Persistent Link:
http://hdl.handle.net/10150/204490
Title:
A Predictive System for Disease Incidence of Black Root Rot of Cotton
Author:
Mauk, P. A.; Hine, R. B.
Issue Date:
Mar-1987
Publisher:
College of Agriculture, University of Arizona (Tucson, AZ)
Journal:
Cotton: A College of Agriculture Report
Abstract:
A quantitative technique has been developed to assay cotton soils for populations of Thielaviopsis basicola, a soil occurring fungus that causes the seedling disease of cotton known as Black Root Rot. The procedure utilizes a soil dilution technique with a carrot extract agar containing etridiazol, Mystatin, streptomycin sulfate, chlortetracycline, calcium carbonate and PCNB. Populations of the fungus have been monitored from April to December, 1986 in a heavily infested Pima S-6 field in cooperation with Bob Cockrill, a Coolidge grower. When field soils containing approximately 600 propagules of the fungus per gram of air dry soil were planted to Pima S-6 in the laboratory, 75-100% and 50-75% cortical decay occurred at 20 and 28 C, respectively. This seedling damage was related to subsequent reduced seedling vigor.
Keywords:
Agriculture -- Arizona; Cotton -- Arizona; Cotton -- Diseases
Series/Report no.:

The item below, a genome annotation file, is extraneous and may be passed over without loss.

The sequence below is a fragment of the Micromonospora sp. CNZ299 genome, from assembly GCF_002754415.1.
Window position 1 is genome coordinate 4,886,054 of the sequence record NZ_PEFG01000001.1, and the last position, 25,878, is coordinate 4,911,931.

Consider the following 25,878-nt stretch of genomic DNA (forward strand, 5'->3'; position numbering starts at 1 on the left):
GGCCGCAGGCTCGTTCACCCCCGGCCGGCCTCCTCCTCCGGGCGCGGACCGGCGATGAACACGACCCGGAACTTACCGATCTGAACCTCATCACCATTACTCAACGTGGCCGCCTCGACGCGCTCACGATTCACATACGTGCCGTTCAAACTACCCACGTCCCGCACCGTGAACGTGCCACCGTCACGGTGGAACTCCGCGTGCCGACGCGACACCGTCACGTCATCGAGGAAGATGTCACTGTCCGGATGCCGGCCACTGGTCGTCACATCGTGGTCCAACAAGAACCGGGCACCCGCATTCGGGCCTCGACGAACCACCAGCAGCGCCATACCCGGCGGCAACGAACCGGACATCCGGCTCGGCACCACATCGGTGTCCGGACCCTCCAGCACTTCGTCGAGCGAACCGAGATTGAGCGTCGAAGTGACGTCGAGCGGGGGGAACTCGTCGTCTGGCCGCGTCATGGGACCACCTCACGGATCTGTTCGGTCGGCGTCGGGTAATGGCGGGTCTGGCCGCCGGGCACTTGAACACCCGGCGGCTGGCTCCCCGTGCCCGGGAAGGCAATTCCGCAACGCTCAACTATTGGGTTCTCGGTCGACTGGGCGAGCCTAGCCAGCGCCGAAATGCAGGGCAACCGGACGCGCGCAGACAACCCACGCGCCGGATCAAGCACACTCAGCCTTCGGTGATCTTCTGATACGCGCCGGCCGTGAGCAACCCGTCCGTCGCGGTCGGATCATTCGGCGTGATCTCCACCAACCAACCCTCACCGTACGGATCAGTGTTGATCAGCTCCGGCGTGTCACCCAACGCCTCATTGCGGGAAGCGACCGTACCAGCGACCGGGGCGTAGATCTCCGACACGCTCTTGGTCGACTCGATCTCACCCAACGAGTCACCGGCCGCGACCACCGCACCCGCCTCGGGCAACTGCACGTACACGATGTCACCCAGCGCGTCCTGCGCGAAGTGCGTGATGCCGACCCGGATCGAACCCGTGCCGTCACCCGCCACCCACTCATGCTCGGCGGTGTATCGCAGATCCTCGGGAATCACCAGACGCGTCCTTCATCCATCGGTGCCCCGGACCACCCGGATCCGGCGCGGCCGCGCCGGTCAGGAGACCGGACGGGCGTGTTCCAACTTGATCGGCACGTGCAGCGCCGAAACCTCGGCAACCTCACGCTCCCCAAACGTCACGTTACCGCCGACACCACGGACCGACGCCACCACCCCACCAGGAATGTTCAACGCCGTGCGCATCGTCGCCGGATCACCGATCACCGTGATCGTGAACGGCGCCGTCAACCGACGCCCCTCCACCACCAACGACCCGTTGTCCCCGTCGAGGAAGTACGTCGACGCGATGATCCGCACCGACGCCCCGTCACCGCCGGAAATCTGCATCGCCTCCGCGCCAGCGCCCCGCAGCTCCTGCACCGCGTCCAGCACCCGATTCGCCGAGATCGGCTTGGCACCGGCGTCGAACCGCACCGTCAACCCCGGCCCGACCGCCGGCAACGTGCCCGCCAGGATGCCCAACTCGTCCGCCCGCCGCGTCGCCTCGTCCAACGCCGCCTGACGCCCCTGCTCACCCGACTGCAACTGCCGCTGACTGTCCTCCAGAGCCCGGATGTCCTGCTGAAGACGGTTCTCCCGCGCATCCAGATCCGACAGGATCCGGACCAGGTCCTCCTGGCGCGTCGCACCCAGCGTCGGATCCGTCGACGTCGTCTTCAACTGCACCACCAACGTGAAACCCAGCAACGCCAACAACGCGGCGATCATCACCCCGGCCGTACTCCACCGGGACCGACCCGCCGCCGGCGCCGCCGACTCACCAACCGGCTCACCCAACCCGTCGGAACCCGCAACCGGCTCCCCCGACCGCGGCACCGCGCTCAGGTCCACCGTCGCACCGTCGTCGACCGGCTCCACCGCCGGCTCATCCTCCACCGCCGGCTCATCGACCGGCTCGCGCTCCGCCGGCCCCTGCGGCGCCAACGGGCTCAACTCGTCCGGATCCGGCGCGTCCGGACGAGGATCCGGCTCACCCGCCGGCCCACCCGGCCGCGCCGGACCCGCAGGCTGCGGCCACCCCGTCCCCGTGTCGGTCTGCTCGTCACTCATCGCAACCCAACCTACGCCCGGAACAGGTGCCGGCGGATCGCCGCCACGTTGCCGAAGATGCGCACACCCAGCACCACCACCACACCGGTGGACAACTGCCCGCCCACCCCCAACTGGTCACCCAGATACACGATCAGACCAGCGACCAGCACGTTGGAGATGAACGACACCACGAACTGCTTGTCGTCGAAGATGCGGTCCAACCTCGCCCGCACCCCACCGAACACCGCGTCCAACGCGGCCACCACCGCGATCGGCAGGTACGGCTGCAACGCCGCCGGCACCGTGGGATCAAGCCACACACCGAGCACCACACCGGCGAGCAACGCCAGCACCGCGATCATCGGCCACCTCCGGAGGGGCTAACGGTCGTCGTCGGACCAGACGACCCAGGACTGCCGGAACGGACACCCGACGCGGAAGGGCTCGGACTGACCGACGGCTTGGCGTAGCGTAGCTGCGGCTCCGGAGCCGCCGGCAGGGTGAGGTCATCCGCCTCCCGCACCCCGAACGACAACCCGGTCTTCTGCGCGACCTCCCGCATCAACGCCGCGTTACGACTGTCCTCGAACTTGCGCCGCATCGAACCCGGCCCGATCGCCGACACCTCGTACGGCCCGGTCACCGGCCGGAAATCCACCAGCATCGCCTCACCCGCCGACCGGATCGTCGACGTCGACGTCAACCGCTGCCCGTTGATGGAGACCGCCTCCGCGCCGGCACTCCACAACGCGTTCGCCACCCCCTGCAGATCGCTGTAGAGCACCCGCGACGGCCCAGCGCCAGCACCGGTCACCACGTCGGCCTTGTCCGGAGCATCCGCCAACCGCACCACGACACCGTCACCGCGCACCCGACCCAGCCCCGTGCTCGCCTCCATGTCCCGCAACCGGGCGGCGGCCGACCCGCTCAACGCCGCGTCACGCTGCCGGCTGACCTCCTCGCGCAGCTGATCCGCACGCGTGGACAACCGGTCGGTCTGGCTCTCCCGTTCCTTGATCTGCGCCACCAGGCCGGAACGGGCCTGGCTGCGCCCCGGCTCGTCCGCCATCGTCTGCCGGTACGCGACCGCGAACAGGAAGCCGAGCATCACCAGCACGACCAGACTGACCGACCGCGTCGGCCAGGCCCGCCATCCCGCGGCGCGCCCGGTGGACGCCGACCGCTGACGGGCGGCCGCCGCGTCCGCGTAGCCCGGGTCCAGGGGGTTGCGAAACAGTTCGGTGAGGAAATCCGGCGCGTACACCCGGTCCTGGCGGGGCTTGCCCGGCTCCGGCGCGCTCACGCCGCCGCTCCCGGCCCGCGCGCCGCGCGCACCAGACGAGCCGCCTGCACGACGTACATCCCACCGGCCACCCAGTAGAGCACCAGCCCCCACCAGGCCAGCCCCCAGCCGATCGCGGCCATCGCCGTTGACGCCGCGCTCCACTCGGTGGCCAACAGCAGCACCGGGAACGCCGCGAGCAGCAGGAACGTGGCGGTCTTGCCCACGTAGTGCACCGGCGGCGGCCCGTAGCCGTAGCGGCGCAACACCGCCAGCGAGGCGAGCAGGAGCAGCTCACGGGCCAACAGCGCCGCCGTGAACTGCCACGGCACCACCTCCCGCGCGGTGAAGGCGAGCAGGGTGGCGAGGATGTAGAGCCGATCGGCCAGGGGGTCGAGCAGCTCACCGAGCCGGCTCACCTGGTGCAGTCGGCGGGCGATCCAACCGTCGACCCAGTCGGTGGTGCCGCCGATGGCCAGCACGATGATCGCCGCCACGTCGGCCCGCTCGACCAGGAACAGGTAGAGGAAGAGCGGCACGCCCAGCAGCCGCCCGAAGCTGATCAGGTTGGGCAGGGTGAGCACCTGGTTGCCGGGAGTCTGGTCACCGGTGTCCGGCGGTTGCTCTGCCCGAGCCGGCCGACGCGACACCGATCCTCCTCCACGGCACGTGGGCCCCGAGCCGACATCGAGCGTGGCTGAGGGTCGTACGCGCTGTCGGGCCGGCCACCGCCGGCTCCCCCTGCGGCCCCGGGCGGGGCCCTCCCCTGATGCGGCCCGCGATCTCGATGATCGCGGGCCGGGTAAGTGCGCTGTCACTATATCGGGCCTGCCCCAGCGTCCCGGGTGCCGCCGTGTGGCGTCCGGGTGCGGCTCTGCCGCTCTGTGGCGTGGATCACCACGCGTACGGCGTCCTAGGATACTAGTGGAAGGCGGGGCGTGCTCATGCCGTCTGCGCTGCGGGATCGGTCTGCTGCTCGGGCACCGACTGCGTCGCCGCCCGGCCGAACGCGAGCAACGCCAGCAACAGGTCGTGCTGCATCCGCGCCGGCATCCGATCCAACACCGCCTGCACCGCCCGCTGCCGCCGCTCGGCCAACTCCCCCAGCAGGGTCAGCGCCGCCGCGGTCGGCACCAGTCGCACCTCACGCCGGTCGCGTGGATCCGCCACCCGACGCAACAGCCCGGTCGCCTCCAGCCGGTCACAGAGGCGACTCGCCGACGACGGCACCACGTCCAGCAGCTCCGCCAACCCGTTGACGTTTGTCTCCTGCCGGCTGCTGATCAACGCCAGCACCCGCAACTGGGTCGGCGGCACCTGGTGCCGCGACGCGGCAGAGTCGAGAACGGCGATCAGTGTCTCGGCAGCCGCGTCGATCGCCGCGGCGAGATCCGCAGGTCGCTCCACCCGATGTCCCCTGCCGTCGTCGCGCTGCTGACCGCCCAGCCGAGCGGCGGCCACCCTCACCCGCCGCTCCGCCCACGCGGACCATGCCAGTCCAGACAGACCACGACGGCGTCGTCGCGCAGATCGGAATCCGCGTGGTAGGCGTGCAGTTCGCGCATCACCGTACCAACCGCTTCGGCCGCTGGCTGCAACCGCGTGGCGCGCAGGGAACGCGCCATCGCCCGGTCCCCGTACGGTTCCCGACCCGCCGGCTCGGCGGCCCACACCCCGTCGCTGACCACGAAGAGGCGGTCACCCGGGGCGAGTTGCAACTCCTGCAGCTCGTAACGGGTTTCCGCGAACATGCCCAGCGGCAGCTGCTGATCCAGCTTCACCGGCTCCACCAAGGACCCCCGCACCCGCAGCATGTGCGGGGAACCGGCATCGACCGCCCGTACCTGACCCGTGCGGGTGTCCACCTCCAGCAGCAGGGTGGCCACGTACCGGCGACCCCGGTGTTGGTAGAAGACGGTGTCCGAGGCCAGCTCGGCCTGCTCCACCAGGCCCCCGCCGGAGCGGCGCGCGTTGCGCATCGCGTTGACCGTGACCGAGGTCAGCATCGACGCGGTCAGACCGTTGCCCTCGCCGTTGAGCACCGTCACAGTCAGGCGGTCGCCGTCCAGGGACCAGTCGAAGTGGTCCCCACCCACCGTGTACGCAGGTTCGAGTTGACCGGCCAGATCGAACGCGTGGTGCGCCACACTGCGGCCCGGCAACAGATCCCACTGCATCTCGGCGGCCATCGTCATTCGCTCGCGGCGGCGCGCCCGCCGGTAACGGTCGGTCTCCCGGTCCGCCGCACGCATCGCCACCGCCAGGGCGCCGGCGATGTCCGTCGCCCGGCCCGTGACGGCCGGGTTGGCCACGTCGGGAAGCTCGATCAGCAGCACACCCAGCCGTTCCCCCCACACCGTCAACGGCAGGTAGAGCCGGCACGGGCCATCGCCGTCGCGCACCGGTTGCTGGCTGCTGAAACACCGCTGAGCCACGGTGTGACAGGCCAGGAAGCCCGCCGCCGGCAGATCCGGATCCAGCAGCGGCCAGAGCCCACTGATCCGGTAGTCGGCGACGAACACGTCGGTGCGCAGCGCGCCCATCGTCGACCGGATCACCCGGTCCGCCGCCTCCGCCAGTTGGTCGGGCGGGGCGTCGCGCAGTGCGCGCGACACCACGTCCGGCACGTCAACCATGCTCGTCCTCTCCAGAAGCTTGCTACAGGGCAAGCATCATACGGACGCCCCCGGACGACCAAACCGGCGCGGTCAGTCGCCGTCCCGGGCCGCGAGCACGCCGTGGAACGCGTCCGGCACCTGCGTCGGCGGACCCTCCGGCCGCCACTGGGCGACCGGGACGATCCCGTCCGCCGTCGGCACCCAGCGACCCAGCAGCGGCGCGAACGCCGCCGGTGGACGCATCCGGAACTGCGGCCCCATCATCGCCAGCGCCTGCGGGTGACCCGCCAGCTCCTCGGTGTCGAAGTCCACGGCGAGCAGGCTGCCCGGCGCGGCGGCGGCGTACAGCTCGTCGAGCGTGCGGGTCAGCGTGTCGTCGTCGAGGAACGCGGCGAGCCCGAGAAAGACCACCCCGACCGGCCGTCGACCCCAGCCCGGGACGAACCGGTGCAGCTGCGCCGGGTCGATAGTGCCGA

370069; Series P-69

Full metadata record

DC FieldValue Language
dc.titleA Predictive System for Disease Incidence of Black Root Rot of Cottonen_US
dc.contributor.authorMauk, P. A.en_US
dc.contributor.authorHine, R. B.en_US
dc.date.issued1987-03-
dc.publisherCollege of Agriculture, University of Arizona (Tucson, AZ)en_US
dc.identifier.journalCotton: A College of Agriculture Reporten_US
dc.description.abstractA quantitative technique has been developed to assay cotton soils for populations of Thielaviopsis basicola, a soil occurring fungus that causes the seedling disease of cotton known as Black Root Rot. The procedure utilizes a soil dilution technique with a carrot extract agar containing etridiazol, Mystatin, streptomycin sulfate, chlortetracycline, calcium carbonate and PCNB. Populations of the fungus have been monitored from April to December, 1986 in a heavily infested Pima S-6 field in cooperation with Bob Cockrill, a Coolidge grower. When field soils containing approximately 600 propagules of the fungus per gram of air dry soil were planted to Pima S-6 in the laboratory, 75-100% and 50-75% cortical decay occurred at 20 and 28 C, respectively. This seedling damage was related to subsequent reduced seedling vigor.en_US
dc.subjectAgriculture -- Arizonaen_US
dc.subjectCotton -- Arizonaen_US
dc.subjectCotton -- Diseasesen_US
dc.identifier.urihttp://hdl.handle.net/10150/204490-
dc.relation.ispartofseries370069en_US
dc.relation.ispartofseriesSeries P-69en_US
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